Resistance training with weights or bands can help maintain or gain lean muscle mass. Normal hormonal and age-related loss of lean muscle mass
Recent research suggests that more repetitions are better, especially for reducing abdominal fat.
Cardio is also great for menopause. It has been shown to reduce abdominal fat while maintaining muscle mass.
Weight loss may be best achieved by combining resistance and aerobic exercise.
Resistance and aerobic exercise can help burn fat while preventing muscle loss associated with menopause.
Recommended Lifestyle Changes
Here are some tips to help you feel better and lose weight during menopause.
Get quality sleep
Insomnia is common among menopausal women due to hot flashes, night sweats, stress, and other physical symptoms.
But getting enough good sleep is important for maintaining a healthy weight.
People who sleep too little have higher ghrelin levels, lower leptin levels, and are more likely to be overweight.
Insomnia-relieving cognitive behavioral therapy (CBT) may help women with low estrogen symptoms.
A 2019 study found that CBT for insomnia improved sleep duration more than sleep hygiene education or sleep restriction therapy for postmenopausal women.
CBT includes sleep restriction therapy. Sleep restriction therapy’s goal is to reduce the amount of time spent awake or not sleeping.
Acupuncture may help.
In one 6-month study, it reduced hot flashes by 36.7 percent. A review of studies found that acupuncture may increase estrogen levels, reducing symptoms and improving sleep.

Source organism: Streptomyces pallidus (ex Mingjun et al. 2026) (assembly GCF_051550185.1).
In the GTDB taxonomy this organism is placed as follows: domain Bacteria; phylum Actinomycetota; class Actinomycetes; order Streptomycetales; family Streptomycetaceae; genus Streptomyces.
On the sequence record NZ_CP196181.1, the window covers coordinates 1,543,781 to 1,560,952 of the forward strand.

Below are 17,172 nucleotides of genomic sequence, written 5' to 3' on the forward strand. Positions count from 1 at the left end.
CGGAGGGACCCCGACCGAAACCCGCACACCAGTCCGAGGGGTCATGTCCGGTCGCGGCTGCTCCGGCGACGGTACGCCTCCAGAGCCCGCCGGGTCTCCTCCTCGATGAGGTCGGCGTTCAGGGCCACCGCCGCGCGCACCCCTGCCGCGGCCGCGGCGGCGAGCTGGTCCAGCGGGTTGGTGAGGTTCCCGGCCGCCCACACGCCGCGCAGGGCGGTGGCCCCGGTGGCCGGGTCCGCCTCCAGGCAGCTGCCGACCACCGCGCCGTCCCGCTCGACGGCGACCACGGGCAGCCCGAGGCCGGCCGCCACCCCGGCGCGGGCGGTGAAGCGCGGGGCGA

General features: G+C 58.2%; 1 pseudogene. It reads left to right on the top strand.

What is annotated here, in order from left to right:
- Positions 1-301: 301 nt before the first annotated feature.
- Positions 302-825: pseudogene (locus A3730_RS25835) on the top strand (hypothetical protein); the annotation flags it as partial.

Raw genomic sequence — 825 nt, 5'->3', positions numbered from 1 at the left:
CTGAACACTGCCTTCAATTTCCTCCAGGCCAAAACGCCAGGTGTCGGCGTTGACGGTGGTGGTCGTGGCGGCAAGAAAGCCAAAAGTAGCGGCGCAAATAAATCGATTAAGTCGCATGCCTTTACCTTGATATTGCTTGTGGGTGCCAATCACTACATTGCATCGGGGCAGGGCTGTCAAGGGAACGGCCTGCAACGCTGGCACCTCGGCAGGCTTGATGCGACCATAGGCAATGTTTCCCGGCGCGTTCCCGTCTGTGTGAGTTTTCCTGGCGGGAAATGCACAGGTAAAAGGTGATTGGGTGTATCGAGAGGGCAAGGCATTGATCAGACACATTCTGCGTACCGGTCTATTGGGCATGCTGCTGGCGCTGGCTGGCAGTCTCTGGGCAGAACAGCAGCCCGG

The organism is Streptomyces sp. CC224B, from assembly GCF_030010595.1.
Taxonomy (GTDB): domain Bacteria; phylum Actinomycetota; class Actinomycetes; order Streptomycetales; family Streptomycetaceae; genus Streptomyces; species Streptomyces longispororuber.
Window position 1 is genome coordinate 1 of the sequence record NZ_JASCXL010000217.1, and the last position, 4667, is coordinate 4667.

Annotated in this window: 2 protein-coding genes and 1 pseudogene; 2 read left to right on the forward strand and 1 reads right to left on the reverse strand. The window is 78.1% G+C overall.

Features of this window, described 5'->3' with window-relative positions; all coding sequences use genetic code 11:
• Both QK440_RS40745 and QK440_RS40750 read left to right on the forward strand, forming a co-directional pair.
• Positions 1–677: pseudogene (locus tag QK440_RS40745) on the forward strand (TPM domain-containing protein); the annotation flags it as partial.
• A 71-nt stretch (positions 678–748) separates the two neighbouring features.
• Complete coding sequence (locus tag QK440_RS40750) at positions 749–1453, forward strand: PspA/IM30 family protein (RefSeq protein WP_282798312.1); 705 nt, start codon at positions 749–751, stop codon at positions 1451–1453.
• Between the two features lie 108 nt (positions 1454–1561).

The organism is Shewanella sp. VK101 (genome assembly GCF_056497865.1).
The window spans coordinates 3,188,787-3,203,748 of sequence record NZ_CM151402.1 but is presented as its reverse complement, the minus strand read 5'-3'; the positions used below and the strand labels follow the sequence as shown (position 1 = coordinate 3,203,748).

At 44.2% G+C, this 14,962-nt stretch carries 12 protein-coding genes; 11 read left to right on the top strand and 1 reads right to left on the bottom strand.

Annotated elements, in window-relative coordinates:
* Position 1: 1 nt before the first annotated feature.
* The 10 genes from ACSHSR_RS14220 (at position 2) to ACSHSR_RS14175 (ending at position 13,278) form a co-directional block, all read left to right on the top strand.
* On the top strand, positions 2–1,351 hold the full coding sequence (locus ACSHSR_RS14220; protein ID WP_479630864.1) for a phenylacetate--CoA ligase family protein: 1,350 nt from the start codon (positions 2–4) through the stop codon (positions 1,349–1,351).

Find a way to relax
Stress relief is important during menopause!
Stress raises cortisol levels, which are linked to increased abdominal fat.
Yoga has been shown to reduce stress and relieve symptoms in menopausal women in several studies.
Getting more quality sleep can help manage menopause symptoms. As a result, weight loss may be easier.
Here are some other weight loss tips for menopause or any age.
Get your protein. Protein keeps you fuller longer, boosts metabolism, and slows muscle loss.
Consume dairy products. Dairy products may help you lose fat while keeping muscle mass.
Soluble fiber-rich foods In addition to increasing insulin sensitivity, high-fiber foods like flax seeds and broccoli help reduce appetite and promote weight loss.
Green tea. Green tea has caffeine and EGCG (epigallocatechin gallate (EGCG). They may aid fat loss.
Mindful eating So you eat less because you’re less stressed and better connected to food.
12 Other Ways To Overcoming Menopausal Belly Fat
Hormonal changes as we age can lead to belly fat. Follow these tips to stay fit.
Weight gain may seem inevitable once you hit your forties, but it doesn’t have to be. Menopause symptoms like hot flashes, night sweats, and mood swings are caused by natural hormonal changes, but you don’t have to accept that the number on the bathroom scale will also rise.
What’s going on with your body if you’re wearing elastic-waist pants now: Menopause alters weight distribution, with extra pounds accumulating around the belly. Dr. Pamela Peeke, author of Body for Life for Women, calls the extra fat around your middle a ‘menopot.’
During and after menopause, estrogen levels decline and metabolism slows, making it difficult to lose weight, especially around the midsection. And belly fat isn’t just an annoyance. A JAMA Open Network study published in July 2019 found that perimenopausal weight gain around the middle puts you at the same risk for cardiovascular disease as obesity and a thick waistline. This is a fact of life, but we must combat it, says North American Menopause Society director Stephanie Faubion, MD. “It is possible, but difficult.” Here are a dozen ways to beat the bulge.
1. Exercising More Often and Intensely to Combat Midlife Weight Gain
First, combine moderate and vigorous exercise to lose menopausal weight. Swimming, walking, bicycling, running, and resistance or strength training should be part of your routine. “Now you want to use high intensity interval training (HIIT),” says Dr. Peeke. “Mild exercise is interspersed with high intensity intervals throughout the week.